Winter Shoots the First Year

In the first winter after you've planted your peony, you may find shoots emerging from the soil in December or January. This seems too soon, and it is. So what's going on?

Before your peony plant lived in your garden, it lived somewhere else. It may have lived in my fields in South Carolina, or it may have lived in the Netherlands. Peonies monitor the temperature all winter, all year, in fact, and grow and bloom when conditions are right. A plant that began the winter in one location and is finishing it in another is confused. Being dug up, divided, and planted in a completely different climate isn't something peonies have evolved to be able to anticipate. So they may act a little funny the first year.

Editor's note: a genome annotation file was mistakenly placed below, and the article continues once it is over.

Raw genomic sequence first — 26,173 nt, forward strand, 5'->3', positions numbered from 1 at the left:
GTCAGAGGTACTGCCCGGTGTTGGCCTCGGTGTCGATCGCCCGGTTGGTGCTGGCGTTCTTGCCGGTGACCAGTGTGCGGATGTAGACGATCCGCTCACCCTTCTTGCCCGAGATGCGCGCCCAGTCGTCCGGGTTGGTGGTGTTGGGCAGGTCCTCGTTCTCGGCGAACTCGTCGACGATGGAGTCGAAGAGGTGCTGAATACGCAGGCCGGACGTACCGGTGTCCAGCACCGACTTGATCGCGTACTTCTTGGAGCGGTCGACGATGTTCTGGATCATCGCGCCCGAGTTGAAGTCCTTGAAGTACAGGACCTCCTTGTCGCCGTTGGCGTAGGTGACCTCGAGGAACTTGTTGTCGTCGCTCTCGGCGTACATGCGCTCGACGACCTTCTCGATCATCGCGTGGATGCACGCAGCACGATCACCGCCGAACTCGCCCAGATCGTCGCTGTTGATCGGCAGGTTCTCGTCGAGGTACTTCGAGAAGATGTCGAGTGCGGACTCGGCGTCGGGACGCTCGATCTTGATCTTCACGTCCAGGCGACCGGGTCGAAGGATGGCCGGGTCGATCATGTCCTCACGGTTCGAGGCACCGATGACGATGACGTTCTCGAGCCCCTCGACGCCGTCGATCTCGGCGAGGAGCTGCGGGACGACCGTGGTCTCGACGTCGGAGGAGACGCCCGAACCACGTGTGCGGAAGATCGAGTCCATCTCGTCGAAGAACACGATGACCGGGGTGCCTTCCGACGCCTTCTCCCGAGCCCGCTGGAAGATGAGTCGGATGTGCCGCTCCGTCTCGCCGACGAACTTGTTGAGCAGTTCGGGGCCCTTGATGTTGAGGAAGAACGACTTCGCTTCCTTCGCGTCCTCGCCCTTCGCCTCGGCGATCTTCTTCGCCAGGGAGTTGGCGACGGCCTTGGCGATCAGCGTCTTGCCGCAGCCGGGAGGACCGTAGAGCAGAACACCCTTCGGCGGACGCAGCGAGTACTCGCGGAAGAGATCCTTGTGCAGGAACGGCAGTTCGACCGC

Is it a problem?

No. Peonies that send up premature shoots the first winter soon acclimate. In my fields, this often happens with first year plants from outside sources. It almost never happens with older ones.

What should you do?

Nothing. As hard as it may seem to leave the first shoots you're seeing alone, your plant will figure it out without intervention and develop a healthier "sleep schedule" over time.